A mother shares her story of growing up around marijuana, and using marijuana now she is a parent herself.
Last week, The Spinoff Parents published a post from a mother who felt that having parents who were heavy cannabis smokers negatively impacted her childhood. You can read it here. We received a huge amount of feedback on that post, including this alternate view.
I grew up in small town Aotearoa. My mum was Māori, my dad Pākehā. They were hard working people. My dad was a freezing worker and a fisherman, a union man, a community advocate. Mum cooked, cleaned and sewed. She upheld tikanga Māori for us and was keen on Mahika Kai – traditional gathering of Kai Māori, which she involved Dad in too. They worked to live.
Mum and Dad were also constant marijuana users. It was part of the fabric of our lives.
In his younger days Dad bought and sold Buddha sticks, thick rolls of sticky buds, then just beginning to make their way into New Zealand from Thailand. Buddha sticks were pure and strong; they opened people’s minds in ways they had never dreamed of. As well the horizon-broadening experience of using marijuana himself, Dad benefited from the lifestyle the black market afforded him. He was an avid music lover, he loved cars and art and most of all conversation. He was a social connector with few rivals.
He and Mum joined forces towards the end of the seventies. She was a whānau-centred person with a special affinity for children. A lover of literature and the environment, she balanced some of Dad’s out-there tendencies. She shared his love of marijuana and they always smoked openly.
They kept house in a rambling old villa, which they bought when they were young and spent the next couple of decades renovating. They had a garden in which they grew flowers, fruit and veges for our table, and where they attempted to grow cannabis, an annual horticultural challenge. Our home had an open door policy, welcoming a constant stream of friends and family. It was always social; I learnt how to make coffee young. There was music from a old LP player, books, art, pets, parties and always lots of friends for kids to play with.
My parents maintained high parenting standards. I always had a family mealtime, a bedtime, a story before sleep. We had an arts and craft department (bottom shelf, kitchen sideboard), we had bookshelves, we had camping holidays and river swimming. And both my parents were there and present and having a good time.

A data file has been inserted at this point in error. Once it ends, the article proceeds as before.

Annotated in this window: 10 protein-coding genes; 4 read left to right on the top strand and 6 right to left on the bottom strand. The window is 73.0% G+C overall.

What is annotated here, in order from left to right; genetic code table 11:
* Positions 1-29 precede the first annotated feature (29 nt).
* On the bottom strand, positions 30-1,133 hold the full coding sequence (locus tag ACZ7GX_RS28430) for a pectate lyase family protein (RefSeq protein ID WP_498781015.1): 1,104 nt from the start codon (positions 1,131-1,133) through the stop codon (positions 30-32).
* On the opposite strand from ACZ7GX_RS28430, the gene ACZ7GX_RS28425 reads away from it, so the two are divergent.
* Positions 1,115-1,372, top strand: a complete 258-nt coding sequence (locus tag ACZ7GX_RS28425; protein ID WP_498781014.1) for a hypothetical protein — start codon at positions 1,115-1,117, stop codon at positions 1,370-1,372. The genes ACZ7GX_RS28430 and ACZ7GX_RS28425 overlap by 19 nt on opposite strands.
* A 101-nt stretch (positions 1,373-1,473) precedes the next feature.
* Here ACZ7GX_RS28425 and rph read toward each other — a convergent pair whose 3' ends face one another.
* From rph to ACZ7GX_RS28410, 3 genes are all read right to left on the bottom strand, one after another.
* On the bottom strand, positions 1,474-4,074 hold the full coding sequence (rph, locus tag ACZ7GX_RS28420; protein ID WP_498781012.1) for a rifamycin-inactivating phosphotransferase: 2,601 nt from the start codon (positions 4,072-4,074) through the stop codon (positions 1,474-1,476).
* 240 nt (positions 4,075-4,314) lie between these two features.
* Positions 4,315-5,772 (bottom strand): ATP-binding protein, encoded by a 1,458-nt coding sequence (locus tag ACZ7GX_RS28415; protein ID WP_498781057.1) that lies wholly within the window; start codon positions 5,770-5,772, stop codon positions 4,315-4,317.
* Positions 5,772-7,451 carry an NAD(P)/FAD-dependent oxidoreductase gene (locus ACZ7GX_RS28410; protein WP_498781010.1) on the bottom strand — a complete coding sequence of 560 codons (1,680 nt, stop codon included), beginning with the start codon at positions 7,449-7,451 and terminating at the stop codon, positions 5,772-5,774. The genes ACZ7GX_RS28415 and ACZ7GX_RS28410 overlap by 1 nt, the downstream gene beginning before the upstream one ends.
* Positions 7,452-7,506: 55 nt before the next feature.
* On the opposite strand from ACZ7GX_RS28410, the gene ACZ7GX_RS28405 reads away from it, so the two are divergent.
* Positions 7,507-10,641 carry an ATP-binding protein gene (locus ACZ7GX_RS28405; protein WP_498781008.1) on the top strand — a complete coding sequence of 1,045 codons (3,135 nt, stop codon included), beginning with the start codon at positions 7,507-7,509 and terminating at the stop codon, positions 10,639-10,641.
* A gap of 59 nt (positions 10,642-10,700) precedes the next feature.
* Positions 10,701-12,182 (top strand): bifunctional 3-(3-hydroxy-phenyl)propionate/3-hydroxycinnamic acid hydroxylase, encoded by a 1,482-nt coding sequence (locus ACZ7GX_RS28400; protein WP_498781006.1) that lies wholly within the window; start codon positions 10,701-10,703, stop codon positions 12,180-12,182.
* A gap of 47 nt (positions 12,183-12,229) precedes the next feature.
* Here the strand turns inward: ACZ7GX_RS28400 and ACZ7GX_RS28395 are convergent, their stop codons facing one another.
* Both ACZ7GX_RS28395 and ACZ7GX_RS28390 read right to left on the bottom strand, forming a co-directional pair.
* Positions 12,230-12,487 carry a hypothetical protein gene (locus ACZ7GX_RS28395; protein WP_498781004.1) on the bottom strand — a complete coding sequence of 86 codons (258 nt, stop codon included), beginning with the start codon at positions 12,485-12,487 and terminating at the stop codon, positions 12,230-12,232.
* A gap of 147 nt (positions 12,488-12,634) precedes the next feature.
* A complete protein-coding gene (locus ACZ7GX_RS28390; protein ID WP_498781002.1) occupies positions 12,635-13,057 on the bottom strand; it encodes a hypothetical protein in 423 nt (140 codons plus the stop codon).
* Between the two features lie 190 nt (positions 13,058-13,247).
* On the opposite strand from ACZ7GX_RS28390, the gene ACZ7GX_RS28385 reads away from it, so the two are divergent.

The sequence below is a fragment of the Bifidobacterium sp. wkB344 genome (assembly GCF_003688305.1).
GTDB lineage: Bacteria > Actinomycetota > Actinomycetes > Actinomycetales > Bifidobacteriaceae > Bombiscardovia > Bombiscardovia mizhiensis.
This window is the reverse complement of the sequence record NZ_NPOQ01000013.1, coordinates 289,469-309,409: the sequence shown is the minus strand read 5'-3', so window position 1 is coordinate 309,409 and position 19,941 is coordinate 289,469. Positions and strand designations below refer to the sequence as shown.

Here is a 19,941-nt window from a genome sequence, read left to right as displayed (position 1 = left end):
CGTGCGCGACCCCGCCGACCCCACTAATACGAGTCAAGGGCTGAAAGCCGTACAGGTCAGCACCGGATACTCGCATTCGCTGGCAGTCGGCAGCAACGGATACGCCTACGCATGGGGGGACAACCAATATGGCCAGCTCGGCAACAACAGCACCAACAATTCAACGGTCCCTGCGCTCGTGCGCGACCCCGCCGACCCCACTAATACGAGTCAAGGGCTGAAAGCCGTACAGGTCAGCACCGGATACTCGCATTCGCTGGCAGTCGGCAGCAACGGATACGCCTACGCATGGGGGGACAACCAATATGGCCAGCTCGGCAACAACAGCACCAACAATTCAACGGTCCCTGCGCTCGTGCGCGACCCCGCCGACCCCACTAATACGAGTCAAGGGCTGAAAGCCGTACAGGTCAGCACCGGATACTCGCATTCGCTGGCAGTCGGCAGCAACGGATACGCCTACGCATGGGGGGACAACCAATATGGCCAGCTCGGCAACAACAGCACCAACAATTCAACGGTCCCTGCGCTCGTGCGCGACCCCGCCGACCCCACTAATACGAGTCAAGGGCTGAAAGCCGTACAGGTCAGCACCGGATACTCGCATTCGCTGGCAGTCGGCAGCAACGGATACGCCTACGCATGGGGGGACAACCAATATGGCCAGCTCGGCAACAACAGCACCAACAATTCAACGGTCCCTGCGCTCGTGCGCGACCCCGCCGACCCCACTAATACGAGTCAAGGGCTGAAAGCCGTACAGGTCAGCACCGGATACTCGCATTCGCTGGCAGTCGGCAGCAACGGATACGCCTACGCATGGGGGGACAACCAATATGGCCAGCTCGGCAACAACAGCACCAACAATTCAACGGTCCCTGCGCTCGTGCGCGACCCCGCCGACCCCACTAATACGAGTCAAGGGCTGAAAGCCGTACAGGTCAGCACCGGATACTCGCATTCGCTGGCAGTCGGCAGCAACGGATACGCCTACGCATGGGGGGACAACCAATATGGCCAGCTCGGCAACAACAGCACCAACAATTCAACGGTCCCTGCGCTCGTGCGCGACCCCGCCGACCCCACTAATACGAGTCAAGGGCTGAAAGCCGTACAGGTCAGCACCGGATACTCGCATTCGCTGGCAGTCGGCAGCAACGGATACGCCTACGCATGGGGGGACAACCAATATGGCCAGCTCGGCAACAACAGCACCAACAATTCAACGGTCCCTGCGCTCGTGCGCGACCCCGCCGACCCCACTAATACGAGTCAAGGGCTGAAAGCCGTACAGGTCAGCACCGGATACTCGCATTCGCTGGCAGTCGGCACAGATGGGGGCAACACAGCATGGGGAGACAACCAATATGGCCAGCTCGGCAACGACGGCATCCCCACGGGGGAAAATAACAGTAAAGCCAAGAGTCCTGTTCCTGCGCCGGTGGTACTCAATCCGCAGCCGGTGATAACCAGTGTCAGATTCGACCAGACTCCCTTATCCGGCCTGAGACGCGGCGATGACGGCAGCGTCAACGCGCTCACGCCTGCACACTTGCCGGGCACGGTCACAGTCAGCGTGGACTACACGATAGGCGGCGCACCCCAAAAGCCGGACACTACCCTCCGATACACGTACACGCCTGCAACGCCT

I feel that their use of marijuana enhanced their parenting. It encouraged them to think outside the square, to value time spent with us, and to really open themselves to relationships at a deeper level. They were youths of the seventies, of post-colonial, post-war New Zealand – still a young country, and broadly unformed culturally. Marijuana encouraged them to seek out culture, and in turn expose me to a world as varied and rich as they could imagine.
I knew they were smoking but because it was so normalised in our whānau, I never differentiated between weed and tobacco smoking. My parents also drank alcohol. I always noticed when they were drunk. Growing up, alcohol had the worst impact on me and the people around me. Marijuana was something that made people happy and relaxed – got them laughing and talking. Alcohol did the same things, but then I often saw those same happy people degenerate into behaviour that was truly negative and sometimes abusive. My dad could get truly ugly on the piss. That intelligent, fair, well-mannered man could become racist and physically abusive with a bottle of rum in hand. I suppose alcohol and he didn’t mix well together, but I do believe we would have better off if he’d stuck to marijuana.
So life was not always happy hippies. I grew up in an unsheltered but safe home, with loving parents who respected and cared for me. They were generous, responsible people who led normal, tax paying, community-positive lives in small town New Zealand.
As an adult I have taken drugs. Marijuana first, before dabbling with other recreational drugs like LSD, ecstasy and mushrooms. I have never maintained a habit with anything but marijuana. It enhances my mood, relaxes my mind, and when I smoke I often have my best ideas – like writing this piece! I have chosen to keep my alcohol consumption minimal and social.
I have had a successful professional career so far. I’m a business woman with two great companies. I am active in my community and volunteer with two conservation trusts. I’m a Playcentre mum, a fundraising whizz; I’m a trusted friend and a conscious, loving parent.
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My husband and I smoke cannabis several times a week. We keep it away from our kids, hidden in the garage and we don’t smoke openly around them. We’re not open about our marijuana use with many friends and family either.
I don’t think many people I know smoke weed. Though I wonder if maybe I’m wrong and they conceal their use just like I do. I think people would be genuinely surprised to learn that I am a cannabis smoker, which is sad because I know it opens my mind, makes me consider alternatives, stimulates my creative talent and helps me appreciate so much about life. Just like my cannabis-smoking parents did.
I feel that the huge stigma related to marijuana use in this country would harm my standing in the community and my business if I were campaign for the legalisation cannabis in New Zealand. I’d like to, and I may still do so as the legalisation movement gains momentum. For now I offer my opinion based solely on my own experience of being raised by good parents in a good home, one in which cannabis was smoked.
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